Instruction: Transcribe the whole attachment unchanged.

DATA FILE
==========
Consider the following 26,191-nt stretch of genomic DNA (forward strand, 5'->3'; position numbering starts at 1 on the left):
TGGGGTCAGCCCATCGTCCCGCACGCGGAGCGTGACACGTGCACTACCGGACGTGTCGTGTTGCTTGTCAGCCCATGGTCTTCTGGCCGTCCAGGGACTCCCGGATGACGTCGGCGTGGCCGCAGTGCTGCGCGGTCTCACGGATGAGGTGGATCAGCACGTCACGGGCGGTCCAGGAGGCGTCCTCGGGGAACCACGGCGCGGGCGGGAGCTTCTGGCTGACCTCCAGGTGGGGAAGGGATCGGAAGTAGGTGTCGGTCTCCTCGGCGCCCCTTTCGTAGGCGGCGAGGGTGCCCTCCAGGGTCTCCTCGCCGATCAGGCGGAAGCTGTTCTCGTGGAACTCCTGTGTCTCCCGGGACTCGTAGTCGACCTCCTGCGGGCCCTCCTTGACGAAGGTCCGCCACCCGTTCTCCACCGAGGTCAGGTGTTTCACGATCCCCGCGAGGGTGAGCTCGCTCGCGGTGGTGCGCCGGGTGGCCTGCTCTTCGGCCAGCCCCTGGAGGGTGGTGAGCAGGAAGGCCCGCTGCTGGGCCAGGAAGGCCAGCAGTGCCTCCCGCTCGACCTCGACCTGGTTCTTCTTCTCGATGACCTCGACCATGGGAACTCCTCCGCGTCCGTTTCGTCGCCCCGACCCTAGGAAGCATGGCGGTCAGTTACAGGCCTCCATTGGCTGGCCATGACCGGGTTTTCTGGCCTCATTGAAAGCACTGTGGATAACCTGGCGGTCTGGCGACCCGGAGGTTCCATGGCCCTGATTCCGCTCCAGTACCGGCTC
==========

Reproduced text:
Consider the following 26,191-nt stretch of genomic DNA (forward strand, 5'->3'; position numbering starts at 1 on the left):
TGGGGTCAGCCCATCGTCCCGCACGCGGAGCGTGACACGTGCACTACCGGACGTGTCGTGTTGCTTGTCAGCCCATGGTCTTCTGGCCGTCCAGGGACTCCCGGATGACGTCGGCGTGGCCGCAGTGCTGCGCGGTCTCACGGATGAGGTGGATCAGCACGTCACGGGCGGTCCAGGAGGCGTCCTCGGGGAACCACGGCGCGGGCGGGAGCTTCTGGCTGACCTCCAGGTGGGGAAGGGATCGGAAGTAGGTGTCGGTCTCCTCGGCGCCCCTTTCGTAGGCGGCGAGGGTGCCCTCCAGGGTCTCCTCGCCGATCAGGCGGAAGCTGTTCTCGTGGAACTCCTGTGTCTCCCGGGACTCGTAGTCGACCTCCTGCGGGCCCTCCTTGACGAAGGTCCGCCACCCGTTCTCCACCGAGGTCAGGTGTTTCACGATCCCCGCGAGGGTGAGCTCGCTCGCGGTGGTGCGCCGGGTGGCCTGCTCTTCGGCCAGCCCCTGGAGGGTGGTGAGCAGGAAGGCCCGCTGCTGGGCCAGGAAGGCCAGCAGTGCCTCCCGCTCGACCTCGACCTGGTTCTTCTTCTCGATGACCTCGACCATGGGAACTCCTCCGCGTCCGTTTCGTCGCCCCGACCCTAGGAAGCATGGCGGTCAGTTACAGGCCTCCATTGGCTGGCCATGACCGGGTTTTCTGGCCTCATTGAAAGCACTGTGGATAACCTGGCGGTCTGGCGACCCGGAGGTTCCATGGCCCTGATTCCGCTCCAGTACCGGCTC